OR WAIT null SECS
STOCKHOLM -- Habitually downing one soft drink after another may nearly double the risk of pancreatic cancer, according to investigators here.
STOCKHOLM, Nov. 9 -- Habitually downing one soft drink after another may nearly double the risk of pancreatic cancer, according to investigators here.
Among more than 75,000 men and women without cancer or diabetes who were followed for more than seven years, those who reported eating more added sugar, soft drinks, and sweetened fruit soups or stewed fruit were significantly more likely to develop cancer of the pancreas, found Susanna C. Larsson, M.Sc., of the Karolinska Institute, and colleagues.
The increased risk may be related to sugar's effects on insulin action and glucose metabolism, the investigators suggested in the November issue of the American Journal of Clinical Nutrition.
"Evidence is mounting that abnormal glucose metabolism and hyperinsulinemia may be involved in the development of pancreatic cancer," they wrote. "Conditions such as diabetes mellitus, a high body mass index (BMI, in kg/m2), and physical inactivity, all hallmarks of insulin resistance, have been directly related to the risk of this malignancy."
Previous studies have reported that people in the highest categories of post-load plasma glucose, fasting serum glucose, or fasting insulin concentrations had about twice the risk of pancreatic cancer as people in the lowest categories, the authors noted.
To test the hypothesis that sugar in soft drinks -- the leading source of added sugar in American diets -- and other sweetened food could contribute to a pancreatic cancer risk, Dr. Larsson and colleagues drew on data collected in two large population-based studies. These were the Swedish Mammography Cohort and the Cohort of Swedish men.
In both studies, participants filled out a 96-item food-frequency questionnaires and other highly detailed questionnaires on lifestyle, health, and medical history. Potentially confounding the results of the study, however, was the fact that the questionnaires did not nail down whether participants drank sugar-sweetened or artificially sweetened beverages.
The authors calculated sugar consumption using standard serving sizes, such as one teaspoon or one lump of sugar (5 to 7 g), and one glass of soda (250 to 300 g).
A total of 77,797 men and women ages 45 to 83 had completed the questionnaires by 1997, and were followed through June of 2005. At the time they filled out the questionnaires the participants had not had a diagnosis of cancer or diabetes.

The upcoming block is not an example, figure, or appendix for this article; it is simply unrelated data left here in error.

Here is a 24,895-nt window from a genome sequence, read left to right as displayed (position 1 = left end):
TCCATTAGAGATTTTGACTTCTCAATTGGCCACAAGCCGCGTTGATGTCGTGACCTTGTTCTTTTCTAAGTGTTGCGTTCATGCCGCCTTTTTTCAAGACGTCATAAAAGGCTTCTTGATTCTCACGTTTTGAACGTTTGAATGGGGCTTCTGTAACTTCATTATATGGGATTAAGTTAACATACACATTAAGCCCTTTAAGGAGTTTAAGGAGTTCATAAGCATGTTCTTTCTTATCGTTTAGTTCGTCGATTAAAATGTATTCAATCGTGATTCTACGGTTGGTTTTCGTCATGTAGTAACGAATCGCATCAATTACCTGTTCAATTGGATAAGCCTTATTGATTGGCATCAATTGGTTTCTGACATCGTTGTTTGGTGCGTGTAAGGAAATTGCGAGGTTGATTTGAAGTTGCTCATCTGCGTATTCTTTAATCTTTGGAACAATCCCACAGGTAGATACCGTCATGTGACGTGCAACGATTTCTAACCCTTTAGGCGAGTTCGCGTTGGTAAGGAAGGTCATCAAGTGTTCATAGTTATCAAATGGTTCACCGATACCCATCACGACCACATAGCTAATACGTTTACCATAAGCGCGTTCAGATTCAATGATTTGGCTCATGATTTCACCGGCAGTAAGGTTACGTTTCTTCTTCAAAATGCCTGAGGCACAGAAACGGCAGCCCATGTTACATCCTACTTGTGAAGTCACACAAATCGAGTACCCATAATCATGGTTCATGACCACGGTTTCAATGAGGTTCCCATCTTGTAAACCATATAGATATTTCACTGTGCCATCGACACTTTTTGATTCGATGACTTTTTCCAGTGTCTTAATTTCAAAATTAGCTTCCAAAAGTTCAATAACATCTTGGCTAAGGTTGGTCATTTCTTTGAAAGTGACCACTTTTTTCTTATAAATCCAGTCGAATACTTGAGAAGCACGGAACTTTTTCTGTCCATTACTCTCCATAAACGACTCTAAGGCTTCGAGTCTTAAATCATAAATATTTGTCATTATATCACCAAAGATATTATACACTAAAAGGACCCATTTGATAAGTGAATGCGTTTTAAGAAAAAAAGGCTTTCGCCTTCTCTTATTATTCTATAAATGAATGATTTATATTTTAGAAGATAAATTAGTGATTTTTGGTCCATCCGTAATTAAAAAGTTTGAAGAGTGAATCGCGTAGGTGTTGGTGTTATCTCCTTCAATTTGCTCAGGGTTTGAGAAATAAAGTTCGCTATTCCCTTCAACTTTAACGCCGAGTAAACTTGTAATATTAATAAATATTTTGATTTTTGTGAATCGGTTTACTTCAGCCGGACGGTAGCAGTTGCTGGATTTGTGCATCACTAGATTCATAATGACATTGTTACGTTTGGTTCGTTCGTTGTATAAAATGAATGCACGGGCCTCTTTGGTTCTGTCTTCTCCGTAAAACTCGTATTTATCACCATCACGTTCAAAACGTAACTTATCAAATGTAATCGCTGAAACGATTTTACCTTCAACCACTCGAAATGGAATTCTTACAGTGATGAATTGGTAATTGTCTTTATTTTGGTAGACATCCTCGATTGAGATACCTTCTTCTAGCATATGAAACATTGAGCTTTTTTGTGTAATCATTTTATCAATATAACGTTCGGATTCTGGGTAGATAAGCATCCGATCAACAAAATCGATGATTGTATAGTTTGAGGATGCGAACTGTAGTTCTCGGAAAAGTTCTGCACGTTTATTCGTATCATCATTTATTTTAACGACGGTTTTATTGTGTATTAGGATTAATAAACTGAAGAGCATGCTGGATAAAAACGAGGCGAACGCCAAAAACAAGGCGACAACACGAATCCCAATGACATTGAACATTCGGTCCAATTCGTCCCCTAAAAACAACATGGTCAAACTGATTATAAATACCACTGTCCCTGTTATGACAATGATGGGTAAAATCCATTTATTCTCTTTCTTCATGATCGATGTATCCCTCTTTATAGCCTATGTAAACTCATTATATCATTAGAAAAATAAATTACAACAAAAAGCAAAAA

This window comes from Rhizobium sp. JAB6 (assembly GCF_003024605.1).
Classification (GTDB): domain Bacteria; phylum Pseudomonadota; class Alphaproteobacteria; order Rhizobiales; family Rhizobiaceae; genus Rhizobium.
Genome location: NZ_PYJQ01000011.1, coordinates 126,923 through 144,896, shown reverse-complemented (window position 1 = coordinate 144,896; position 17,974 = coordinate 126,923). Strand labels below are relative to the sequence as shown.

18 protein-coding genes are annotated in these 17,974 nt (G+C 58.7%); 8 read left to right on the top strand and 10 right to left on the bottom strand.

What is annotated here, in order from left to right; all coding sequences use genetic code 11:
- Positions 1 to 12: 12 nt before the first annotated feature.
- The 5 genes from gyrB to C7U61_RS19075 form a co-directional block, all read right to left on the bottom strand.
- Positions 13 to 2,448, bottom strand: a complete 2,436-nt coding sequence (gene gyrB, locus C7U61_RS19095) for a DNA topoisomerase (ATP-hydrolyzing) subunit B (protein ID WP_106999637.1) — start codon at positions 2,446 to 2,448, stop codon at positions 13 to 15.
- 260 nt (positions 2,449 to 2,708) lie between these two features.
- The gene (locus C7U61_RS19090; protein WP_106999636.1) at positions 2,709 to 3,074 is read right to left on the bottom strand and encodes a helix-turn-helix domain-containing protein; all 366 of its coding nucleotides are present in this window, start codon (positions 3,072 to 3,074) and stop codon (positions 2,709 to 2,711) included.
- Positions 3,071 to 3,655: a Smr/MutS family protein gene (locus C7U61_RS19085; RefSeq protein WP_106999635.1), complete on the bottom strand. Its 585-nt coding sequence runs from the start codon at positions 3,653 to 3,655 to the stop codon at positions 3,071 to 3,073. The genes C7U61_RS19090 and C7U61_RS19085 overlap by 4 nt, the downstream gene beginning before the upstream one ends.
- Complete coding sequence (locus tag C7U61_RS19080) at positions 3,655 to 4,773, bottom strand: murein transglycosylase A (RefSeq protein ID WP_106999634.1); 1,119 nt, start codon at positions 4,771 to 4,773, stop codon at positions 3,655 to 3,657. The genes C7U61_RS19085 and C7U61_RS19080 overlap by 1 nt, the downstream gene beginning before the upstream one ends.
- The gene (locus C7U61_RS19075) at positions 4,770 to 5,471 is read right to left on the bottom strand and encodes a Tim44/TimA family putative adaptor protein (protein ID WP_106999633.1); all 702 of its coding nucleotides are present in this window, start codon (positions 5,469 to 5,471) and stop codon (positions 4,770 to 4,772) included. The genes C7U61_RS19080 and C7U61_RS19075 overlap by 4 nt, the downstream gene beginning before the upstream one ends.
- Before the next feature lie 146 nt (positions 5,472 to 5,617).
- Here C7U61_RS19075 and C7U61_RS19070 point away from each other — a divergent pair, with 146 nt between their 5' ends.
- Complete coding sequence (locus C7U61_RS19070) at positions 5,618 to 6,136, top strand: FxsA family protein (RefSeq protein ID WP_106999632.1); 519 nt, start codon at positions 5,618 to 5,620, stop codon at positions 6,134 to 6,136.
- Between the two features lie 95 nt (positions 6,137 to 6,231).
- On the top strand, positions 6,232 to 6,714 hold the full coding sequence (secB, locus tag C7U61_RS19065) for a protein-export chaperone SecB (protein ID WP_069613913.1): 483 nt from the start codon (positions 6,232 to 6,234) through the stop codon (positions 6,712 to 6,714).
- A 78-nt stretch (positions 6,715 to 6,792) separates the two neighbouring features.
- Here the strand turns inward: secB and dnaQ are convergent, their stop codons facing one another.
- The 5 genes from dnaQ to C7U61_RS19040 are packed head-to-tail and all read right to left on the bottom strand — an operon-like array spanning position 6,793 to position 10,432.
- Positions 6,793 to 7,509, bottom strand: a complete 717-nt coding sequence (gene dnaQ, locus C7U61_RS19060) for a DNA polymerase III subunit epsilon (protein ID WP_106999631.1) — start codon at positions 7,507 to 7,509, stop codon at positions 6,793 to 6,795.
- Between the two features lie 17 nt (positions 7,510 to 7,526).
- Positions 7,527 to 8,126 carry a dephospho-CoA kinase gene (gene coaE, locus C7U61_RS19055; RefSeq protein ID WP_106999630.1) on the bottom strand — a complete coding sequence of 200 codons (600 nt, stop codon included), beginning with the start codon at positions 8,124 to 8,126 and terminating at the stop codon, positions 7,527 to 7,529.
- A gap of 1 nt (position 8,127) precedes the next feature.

In all, 131 incident cases of pancreatic cancer were reported during the mean 7.2-year follow-up.
"The consumption of added sugar, soft drinks, and sweetened fruit soups or stewed fruit was positively associated with the risk of pancreatic cancer," the investigators found.
In multivariate analysis, the hazard ratio for pancreatic cancer among those who had five or more servings of added sugar per day (the highest consumption category) was 1.69 (95% confidence interval, 0.99-2.89, P for trend = 0.06) compared with those who reported using no added sugar at all.
Participants who reported drinking five or more soft drinks per day had a nearly twofold risk for cancer of the pancreas (hazard ratio 1.93, 95% CI, 1.18,-3.14; P for trend = 0.02). Any significant elevated risk associated with soft-drink consumption pertained only to people who drank at least two servings per day, the authors noted.
In addition, those who took their fruit soups or stewed fruits with extra sugar had about a 50% greater risk for pancreatic cancer (hazard ratio1.51, 95% CI, 0.97,-2.36; P for trend = 0.05).
The investigators did not, however, find any associations between consumption of jams, marmalades, or candies and pancreatic cancer risk, possibly because people tend to eat such food less frequently and in smaller portions.
They pin the blame for the elevated risk on sugar's ability to induce hyperinsulinemia.
"Consumption of sugar-sweetened soft drinks, which contain large amounts of rapidly absorbable sugars, induces a rapid and dramatic increase in both blood glucose and insulin concentrations," they wrote. "A state of relative postprandial hyperglycemia and primary hyperinsulinemia may cause insulin resistance, which in turn usually leads to compensatory hyperinsulinemia."
They noted that hyperinsulinemia has been shown to increase local blood flow and cell division within the pancreas, and that the condition exposes the exocrine cells of the pancreas to extremely high insulin concentrations, because their blood supply passes through the beta-islet cells.
In addition, sugar-induced elevated insulin levels could allow for more freely available insulin-like growth factor 1, which has been shown to stimulate growth of pancreatic cancer cells in vitro, they wrote.
The authors acknowledged that although the prospective design of the study avoids the problem of recall bias, their findings are limited by the relatively short follow-up and small number of incident cases.
They also noted a major limitation of the study related to composition of soft drinks. The study did not distinguish between the use of regular sugar-sweetened soft drinks and artificially sweetened soft drinks (diet sodas), and relied on self-reported questionnaires, which were non-specific and could lead to misclassification of food consumption.